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Russia's Festive Postmodernism

By Vladimir Ryzhkov

We Russians are one of the most festive nations on Earth in the sense that we love our holidays. The meticulous calculations of statisticians reveal that when it comes to the number of official holidays and other sundry days off we take each year, Russia is firmly in the top 10 worldwide. This year we even gained Soviet Fleet and Army Day (renamed as Defender of the Fatherland Day) as an additional day off. If you pause to think about it, we've got a pretty peculiar bunch of holidays.

It all starts with New Year's Day. In Soviet times (and indeed to this day), it was undoubtedly the best-loved holiday, traditionally celebrated with family and close friends.

Next comes Russian Orthodox Christmas, which these days is an official state holiday. The Christmas service is now broadcast on the same television channels that 15 years ago stigmatized "religious prejudices".

Feb. 23 was granted us by the Bolsheviks and personally by Vladimir Lenin and Lev Trotsky. On this day in 1918 the newspapers in Petrograd published a Soviet government decree titled "The Soviet Fatherland Is in Danger!" which launched the formation of the Red Army. It is not entirely clear why this day, associated exclusively with the Soviet period in Russian history, is seen today as the main day for honoring our country's heroes, rather than, say, the anniversary of the Battle of Borodino (Sept. 7, 1812) or the Battle of Kulikovo (Sept. 8, 1380).

March 8 is International Women's Day. Most of us are fond of this holiday to celebrate all our womenfolk. We declare our love for them and pay tribute to the woman's role as mother, sister and beloved. Historically, however, March 8 is closely linked to leftwing ideology. In 1910, Clara Zetkin, a German socialist, proposed an annual holiday dedicated to the "women's rights struggle". Her proposal was accepted by the Women's Socialist International at its meeting in Copenhagen.

May opens with another recently renamed holiday. What we knew as the Red First of May in the Soviet era has now become the Day of Spring and Labor. It misses the actual beginning of spring by quite a stretch, of course. And "labor" sends us back to the Soviet period in our history, with all that that entails. Victory Day, May 9, is loved and revered by absolutely everyone. It's above dispute, just like New Year's Day.

On June 12, we take a day off to remember the adoption of the Declaration of State Sovereignty of the Russian Federation. I wonder how many people realize that this is in fact the main state holiday in contemporary Russia. The declaration for the first time proclaimed the principles of a multiparty system and the separation of powers, as well as establishing citizens' political and civil rights and freedoms. In other words, it laid new, democratic foundations for the Russian state. In the popular consciousness June 12, however, is usually associated with the declaration of Russian independence, which was soon followed by the collapse of the Soviet Union. As a result, many people view this holiday negatively, or disregard it entirely.

The situation with Nov. 7 is quite incredible. On this day (Oct. 25 on the Julian calendar then in use) 85 years ago, the Bolsheviks seized power in Petrograd from the provisional government. For the Soviet state Nov. 7 naturally became the main national holiday -- the Anniversary of the Great October Socialist Revolution. On this day, parades with red banners took place across the length and breadth of the country to celebrate the achievements of the Soviet state under the leadership and guidance of the Communist Party.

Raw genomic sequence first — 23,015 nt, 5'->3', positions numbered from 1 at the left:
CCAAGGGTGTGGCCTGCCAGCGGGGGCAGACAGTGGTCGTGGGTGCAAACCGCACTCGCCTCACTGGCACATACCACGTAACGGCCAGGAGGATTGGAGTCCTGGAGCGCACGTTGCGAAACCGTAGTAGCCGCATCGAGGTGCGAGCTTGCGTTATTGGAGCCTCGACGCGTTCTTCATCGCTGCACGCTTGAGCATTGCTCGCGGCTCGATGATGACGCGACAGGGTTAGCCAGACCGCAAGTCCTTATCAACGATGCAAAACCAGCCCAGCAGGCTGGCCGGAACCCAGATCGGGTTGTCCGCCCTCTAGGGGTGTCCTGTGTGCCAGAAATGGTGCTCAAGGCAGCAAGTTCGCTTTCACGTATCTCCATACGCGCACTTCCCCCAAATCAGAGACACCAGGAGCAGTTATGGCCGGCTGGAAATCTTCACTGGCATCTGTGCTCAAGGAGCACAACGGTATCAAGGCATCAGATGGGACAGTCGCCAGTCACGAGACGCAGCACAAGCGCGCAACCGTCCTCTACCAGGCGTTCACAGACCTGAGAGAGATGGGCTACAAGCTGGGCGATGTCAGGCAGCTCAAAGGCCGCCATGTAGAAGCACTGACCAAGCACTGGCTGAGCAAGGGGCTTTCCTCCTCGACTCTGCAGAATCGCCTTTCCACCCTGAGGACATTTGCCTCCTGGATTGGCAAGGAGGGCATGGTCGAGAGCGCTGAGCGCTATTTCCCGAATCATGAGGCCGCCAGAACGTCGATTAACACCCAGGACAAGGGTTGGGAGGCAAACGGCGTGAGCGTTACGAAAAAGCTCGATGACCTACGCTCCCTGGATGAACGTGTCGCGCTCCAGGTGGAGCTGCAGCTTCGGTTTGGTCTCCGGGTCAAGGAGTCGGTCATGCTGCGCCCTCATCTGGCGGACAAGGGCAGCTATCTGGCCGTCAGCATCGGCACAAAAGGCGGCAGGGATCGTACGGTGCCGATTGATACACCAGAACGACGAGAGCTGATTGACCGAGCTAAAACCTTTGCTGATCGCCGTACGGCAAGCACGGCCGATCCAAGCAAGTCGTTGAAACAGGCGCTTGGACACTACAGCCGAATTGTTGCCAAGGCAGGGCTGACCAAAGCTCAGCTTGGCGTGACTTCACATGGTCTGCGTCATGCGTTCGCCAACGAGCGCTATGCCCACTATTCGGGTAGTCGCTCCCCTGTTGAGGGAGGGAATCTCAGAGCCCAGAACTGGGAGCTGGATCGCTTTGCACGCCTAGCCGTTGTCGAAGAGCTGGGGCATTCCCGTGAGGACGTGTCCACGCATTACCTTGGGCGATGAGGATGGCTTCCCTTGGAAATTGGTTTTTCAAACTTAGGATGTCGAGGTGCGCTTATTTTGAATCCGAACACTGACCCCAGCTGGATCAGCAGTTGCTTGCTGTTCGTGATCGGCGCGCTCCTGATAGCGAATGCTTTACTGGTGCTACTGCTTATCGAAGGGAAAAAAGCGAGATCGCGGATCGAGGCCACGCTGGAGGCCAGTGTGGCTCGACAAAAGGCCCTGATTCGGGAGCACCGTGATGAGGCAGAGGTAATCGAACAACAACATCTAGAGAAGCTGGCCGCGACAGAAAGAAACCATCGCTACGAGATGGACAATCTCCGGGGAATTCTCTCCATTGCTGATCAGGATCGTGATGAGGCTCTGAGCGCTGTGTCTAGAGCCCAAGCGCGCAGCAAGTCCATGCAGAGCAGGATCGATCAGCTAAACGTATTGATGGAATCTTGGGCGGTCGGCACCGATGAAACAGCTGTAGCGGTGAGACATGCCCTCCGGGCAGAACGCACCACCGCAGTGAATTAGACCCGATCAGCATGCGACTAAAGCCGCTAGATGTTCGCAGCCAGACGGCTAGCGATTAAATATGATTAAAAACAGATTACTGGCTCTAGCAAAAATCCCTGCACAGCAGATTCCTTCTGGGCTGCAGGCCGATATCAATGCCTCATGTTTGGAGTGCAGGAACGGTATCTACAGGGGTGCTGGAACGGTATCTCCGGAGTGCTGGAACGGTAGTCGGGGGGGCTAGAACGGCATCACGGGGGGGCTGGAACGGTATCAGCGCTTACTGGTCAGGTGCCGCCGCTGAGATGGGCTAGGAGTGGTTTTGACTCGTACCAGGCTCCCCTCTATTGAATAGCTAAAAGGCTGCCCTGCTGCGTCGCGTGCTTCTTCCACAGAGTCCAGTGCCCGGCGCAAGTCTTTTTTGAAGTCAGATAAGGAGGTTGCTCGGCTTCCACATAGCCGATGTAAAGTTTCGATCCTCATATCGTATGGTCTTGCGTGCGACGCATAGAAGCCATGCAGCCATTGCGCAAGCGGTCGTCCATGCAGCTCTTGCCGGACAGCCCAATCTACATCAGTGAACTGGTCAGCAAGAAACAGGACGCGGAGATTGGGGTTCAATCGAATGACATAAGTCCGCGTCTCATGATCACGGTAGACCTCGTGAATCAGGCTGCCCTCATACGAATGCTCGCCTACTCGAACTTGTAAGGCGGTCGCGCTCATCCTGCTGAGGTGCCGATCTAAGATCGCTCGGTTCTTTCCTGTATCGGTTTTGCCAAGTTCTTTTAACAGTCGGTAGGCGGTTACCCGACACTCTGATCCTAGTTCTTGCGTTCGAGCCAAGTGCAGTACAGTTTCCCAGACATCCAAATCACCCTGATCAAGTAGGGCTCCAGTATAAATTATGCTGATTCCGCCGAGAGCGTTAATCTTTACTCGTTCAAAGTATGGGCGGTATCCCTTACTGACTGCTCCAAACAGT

On Nov. 7 we now celebrate the Day of Reconciliation and Accord. It is hard to imagine a less appropriate date to symbolize reconciliation, not to mention accord. Moreover, in effect we now celebrate the fall of Soviet power in June and its victory in November.

Finally, the Russian Constitution was adopted by national referendum on Dec. 12, 1993. So now we celebrate Constitution Day on that day.

To sum up, we have nine national holidays in all. Six of them are directly inherited from the Soviet Union, and four are fatally linked to the ruling ideology of the Soviet Union. Then we have three new holidays -- Christmas, June 12 and Dec. 12 -- only one of which reflects the founding values of the new democratic Russia.

Somehow we have contrived to celebrate both the victory of Soviet power and its demise, the birth of Christ and the rise to power of the most godless of parties. We celebrate a Constitution adopted after a bloody confrontation in Moscow, and the Day of Reconciliation and Accord on the day that unleashed a bloody Civil War. We have a Petrine flag, a Romanov seal and a Soviet hymn to boot.

Russia is a country of triumphant postmodernism, a thoroughly eclectic state. We honor and celebrate without giving much thought to the meaning of our actions.

Of course, the people are used to their holidays and symbols. These cannot be changed frequently or radically. Time will gradually invest them with new significance, at times probably very distant from their original meaning. But this does not free us from the necessity of doing the hard work of rethinking our history and in particular of highlighting those events that are connected with Russia's progress toward freedom and democracy. Once this has been done, it will seem quite natural and obvious to substitute Oct. 17 -- the day in 1905 that Tsar Nicholas II published the manifesto that first provided for the establishment of democratic freedoms and the pre-revolutionary State Duma -- for Nov. 7.

In the meantime, however, happy holidays!

Vladimir Ryzhkov is an independent State Duma deputy. This comment originally appeared in the magazine Delovye Lyudi (issue No. 132).

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